This is presently a period of slumber. However, from Austerity to Egypt,, things can change quickly. That is from Peterloo to Palestine it is time to wake. In our waking, Shelley’s ‘Mask of Anarchy’ will be a touchstone for action not the reflection so many on high desire.

Tuesday, July 01, 2014



This month’s concert at Milestones Jazz Club on Sunday 6 July features the distinctive sound of an original musician striking out in an unusual setting – The Tori Freestone Trio.

Tori Freestone is a tenor saxophonist, flautist and composer highly regarded on the UK jazz scene for her free-flowing intelligent style as both a sidewoman and band leader.

She has a robust tenor sound without losing the subtlety of melodic invention and her composing balances the personal, witty, exciting and playful, drawing on a range of musical styles from jazz and beyond.
Regulars to concerts at Milestones will know Tori as the co-leader with guitarist Jez Franks of the risk-taking, modern jazz band Compassionate Dictatorship but it is her new trio that has recently been gaining the most attention.
A trio of just sax, bass and drums may seem like a dry prospect but with her long-time musical associates, uber-creative drummer Tim Giles and the original, sought-after bassist Dave Mannington, Tori keeps the music fresh and forward looking.
Over the years Tori has performed with a variety of musicians from Lee Hazlewood and Andy Sheppard to The National Jazz Youth Orchestra at prestigious venues like The Royal Festival Hall, Ronnie Scotts' Club, The National Theatre and the Glastonbury Festival as well as tours of the UK and Europe.

This concert is the only East Anglian date on a UK tour supported by Jazz Services to promote the release of the trio's debut album, 'In The Chop House'.

The band’s full line-up features Tori Freestone (tenor saxophone / flute), Dave Mannington (double bass) and Tim Giles (drums).
All Milestones gigs are held on the first Sunday of every month and take place at Hotel Hatfield, Esplanade, Lowestoft with the doors opening at 8pm.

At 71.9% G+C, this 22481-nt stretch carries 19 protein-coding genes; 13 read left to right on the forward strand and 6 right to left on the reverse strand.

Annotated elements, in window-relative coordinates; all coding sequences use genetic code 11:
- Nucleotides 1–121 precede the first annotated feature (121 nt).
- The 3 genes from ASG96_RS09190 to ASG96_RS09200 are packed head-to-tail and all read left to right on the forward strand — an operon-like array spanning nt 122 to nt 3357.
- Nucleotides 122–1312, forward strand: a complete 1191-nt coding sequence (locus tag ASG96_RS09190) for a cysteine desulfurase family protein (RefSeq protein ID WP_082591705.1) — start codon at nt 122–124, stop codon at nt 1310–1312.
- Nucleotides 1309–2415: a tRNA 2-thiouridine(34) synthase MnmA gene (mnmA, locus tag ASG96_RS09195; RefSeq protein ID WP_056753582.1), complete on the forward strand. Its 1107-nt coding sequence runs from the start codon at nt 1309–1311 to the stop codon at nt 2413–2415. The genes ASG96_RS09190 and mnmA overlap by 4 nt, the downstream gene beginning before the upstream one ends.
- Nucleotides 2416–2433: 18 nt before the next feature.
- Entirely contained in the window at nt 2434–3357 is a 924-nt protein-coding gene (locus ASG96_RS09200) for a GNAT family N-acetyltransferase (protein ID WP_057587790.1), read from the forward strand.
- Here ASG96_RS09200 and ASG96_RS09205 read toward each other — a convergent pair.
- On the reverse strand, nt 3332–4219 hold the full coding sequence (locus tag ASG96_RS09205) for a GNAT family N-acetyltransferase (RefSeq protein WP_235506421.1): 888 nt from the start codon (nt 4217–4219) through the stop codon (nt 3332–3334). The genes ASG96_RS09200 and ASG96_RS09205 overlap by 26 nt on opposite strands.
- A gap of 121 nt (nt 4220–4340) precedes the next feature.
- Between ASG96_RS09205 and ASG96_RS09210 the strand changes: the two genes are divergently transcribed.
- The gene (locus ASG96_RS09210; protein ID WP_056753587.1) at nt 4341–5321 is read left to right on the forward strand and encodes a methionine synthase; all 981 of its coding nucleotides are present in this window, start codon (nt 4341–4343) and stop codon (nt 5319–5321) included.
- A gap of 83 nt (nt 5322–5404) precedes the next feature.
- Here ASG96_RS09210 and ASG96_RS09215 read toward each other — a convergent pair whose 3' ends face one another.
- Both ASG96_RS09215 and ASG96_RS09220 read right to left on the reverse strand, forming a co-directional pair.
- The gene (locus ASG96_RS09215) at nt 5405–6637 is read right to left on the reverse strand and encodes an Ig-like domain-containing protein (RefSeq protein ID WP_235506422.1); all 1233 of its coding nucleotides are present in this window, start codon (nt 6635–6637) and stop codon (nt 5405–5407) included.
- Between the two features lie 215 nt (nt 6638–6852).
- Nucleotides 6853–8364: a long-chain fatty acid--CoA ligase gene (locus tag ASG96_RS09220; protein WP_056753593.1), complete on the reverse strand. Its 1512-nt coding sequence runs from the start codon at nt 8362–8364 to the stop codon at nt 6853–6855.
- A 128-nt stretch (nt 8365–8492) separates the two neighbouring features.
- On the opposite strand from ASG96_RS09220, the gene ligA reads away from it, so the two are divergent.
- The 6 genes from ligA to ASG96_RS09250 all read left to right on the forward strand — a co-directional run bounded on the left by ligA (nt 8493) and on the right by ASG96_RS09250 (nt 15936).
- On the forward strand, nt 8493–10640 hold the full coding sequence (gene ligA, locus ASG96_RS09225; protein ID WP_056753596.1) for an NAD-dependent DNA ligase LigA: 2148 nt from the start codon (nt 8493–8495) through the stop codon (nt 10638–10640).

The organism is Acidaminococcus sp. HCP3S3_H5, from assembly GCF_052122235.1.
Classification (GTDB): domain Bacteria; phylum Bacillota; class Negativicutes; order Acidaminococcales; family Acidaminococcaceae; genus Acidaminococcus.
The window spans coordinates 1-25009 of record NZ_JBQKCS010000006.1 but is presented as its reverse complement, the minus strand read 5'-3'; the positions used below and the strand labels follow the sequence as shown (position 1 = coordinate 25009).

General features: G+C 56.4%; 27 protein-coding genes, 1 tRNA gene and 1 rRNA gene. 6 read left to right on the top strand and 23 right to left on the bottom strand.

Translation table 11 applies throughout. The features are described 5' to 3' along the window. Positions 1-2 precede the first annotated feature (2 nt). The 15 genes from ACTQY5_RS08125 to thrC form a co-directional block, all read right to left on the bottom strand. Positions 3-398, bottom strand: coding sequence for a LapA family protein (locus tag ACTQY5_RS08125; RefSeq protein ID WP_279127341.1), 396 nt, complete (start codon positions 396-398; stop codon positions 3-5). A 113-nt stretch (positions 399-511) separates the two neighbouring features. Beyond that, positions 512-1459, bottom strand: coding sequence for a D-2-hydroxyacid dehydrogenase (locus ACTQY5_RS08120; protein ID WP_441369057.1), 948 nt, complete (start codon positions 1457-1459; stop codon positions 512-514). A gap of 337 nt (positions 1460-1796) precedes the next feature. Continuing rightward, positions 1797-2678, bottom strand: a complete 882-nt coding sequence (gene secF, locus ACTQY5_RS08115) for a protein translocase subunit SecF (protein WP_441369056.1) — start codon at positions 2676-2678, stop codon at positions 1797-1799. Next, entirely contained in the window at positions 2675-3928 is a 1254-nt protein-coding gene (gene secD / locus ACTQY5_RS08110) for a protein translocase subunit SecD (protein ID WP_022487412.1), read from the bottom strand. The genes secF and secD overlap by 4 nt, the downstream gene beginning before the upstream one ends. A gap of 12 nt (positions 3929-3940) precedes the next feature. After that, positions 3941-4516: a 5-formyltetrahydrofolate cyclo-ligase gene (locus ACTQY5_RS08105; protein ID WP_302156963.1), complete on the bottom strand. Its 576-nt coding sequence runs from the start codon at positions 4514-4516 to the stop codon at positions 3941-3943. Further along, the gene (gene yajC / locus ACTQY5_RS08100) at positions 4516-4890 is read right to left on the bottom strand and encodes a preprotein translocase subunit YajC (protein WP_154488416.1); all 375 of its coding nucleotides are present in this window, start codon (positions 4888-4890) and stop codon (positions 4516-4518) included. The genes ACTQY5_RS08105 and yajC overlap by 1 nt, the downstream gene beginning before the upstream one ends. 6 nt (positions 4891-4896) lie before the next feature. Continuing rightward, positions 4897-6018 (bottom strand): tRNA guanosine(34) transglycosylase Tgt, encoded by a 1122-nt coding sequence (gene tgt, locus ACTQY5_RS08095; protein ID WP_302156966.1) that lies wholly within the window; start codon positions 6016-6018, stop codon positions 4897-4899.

Admission - £7 / £6 (concession).

Sunday, June 22, 2014


In January 2015 Rupert's Blog will be 10 years in the making. To mark the anniversary Rupert's Blog will step up a few gears from this October with rolling posts on poets, artists and musicians who have influenced me and many others.

There will be over 300 posts here, which will both celebrate the past and create a new stepping stone to the future. Also, it will be a celebration of blogging on the margins and entirely critical of celebrity blogging and the 'dark side' of the net.

2015 promises much. It is very likely my late father (Tom Mallin) will have all five of his novels republished (online and in print) next year. Also, I'm setting up a 'micro' publishing venture - like a micro brewery - not micro size publications just short editions!

Please keep following. If you want a link to your website or blog on my sidebar, contact me. If you want to send me publicity, email

Catch you later.

Friday, June 20, 2014


UNCOVERED COVER UP COVERED a box series by Rupert Mallin

I've been busy. In April curator Helena Golano hosted an exhibition of my 'Out of The Machine' boxes and other art works - together with artworks from across the globe and excellent collages by artist Annie Brundrit.

The 'Out of The Machine' boxes also made an appearance at the new 133 Kings Street Gallery in Great Yarmouth at the end of May - as part of the town's art festival.